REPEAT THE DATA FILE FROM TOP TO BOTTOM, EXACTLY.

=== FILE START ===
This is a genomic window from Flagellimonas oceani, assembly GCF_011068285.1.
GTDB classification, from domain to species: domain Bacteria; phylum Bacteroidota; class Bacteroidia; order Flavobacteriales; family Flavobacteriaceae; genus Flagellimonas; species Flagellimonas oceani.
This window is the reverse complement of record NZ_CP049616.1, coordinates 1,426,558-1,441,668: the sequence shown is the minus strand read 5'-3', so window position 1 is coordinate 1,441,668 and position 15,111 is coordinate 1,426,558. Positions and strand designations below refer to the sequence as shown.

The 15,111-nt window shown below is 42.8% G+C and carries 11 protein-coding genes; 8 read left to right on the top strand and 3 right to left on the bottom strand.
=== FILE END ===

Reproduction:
This is a genomic window from Flagellimonas oceani, assembly GCF_011068285.1.
GTDB classification, from domain to species: domain Bacteria; phylum Bacteroidota; class Bacteroidia; order Flavobacteriales; family Flavobacteriaceae; genus Flagellimonas; species Flagellimonas oceani.
This window is the reverse complement of record NZ_CP049616.1, coordinates 1,426,558-1,441,668: the sequence shown is the minus strand read 5'-3', so window position 1 is coordinate 1,441,668 and position 15,111 is coordinate 1,426,558. Positions and strand designations below refer to the sequence as shown.

The 15,111-nt window shown below is 42.8% G+C and carries 11 protein-coding genes; 8 read left to right on the top strand and 3 right to left on the bottom strand.